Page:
Darkness threatens to overwhelm not only Paddlelump, but the entire realm. With a little luck, a strange bird, a feisty waitress, and some sturdy friends, maybe, just maybe, Padd will survive to eat another meal at Trip Trap’s diner. It’s enough to make the troll want to crawl under his bridge, if he can manage to keep it out of the clutches of greedy politicians.

Buy it here:

Kindle | Nook
Paperback Coming Soon!

But there’s more. I’m going to give you a fun review of it as well, because I can and I want to. Keep reading, kids. It’s worth it.


As a member of the “Acknowledgements” family at the beginning of this book, I had the rare luxury of reading it in all of its incarnations over the last few years. I’ve watched it grow and change from a silly idea in a hobbyist writer’s imagination to the epic folk-fantasy adventure before me as I write this.

The simple response to the “give your review” statement would be this:

I love it.

And I’m not just saying that as an insider. I stay that with all the respect and admiration that this book deserves. It’s a non-stop wild ride through classic folk and fairy tales, modernized to include every generation and genre under the sun. It’s fantastical, it’s out there, it’s knee-slapping hilarious, it’s pushing the limits and stretching the boundaries, and it’s even oddly poignant at certain moments.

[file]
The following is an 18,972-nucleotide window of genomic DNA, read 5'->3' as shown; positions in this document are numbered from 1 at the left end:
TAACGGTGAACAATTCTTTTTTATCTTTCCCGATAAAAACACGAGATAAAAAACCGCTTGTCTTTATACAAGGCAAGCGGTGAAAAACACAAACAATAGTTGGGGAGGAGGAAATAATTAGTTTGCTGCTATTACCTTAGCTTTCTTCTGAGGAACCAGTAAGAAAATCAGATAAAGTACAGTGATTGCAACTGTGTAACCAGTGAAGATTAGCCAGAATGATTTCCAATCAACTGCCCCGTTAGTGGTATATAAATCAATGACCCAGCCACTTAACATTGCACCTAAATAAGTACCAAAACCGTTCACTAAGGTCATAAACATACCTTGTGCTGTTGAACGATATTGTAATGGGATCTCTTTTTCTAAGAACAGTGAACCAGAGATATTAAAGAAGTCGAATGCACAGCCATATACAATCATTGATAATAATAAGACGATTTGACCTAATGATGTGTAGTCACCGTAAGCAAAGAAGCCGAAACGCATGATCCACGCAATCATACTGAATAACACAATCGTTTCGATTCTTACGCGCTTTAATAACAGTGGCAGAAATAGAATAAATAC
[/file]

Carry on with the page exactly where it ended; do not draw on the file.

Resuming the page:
From my first glance into Trip-Trap’s all the way up to the very last word, I was entranced. Paddlelump is a doll, and if I were Flora, I’d have a soft spot for him too. Ippick is my new personal hero, as cranky and crotchety as he is. And then there’s Clyde, the newfound love of my life. But I won’t spoil that surprise.

The characters have such great chemistry, and even poor, little Nobody and her pitiful need for acceptance.

Between the witty conversation and the intricate and winding European-style fairy-tale plot lines, I couldn’t put it down. There’s so much going on in Kingdom City, and every page is a brand new adventure. Every time I pick it up and start rereading, I catch onto a subtle, new joke and I laugh a little bit harder.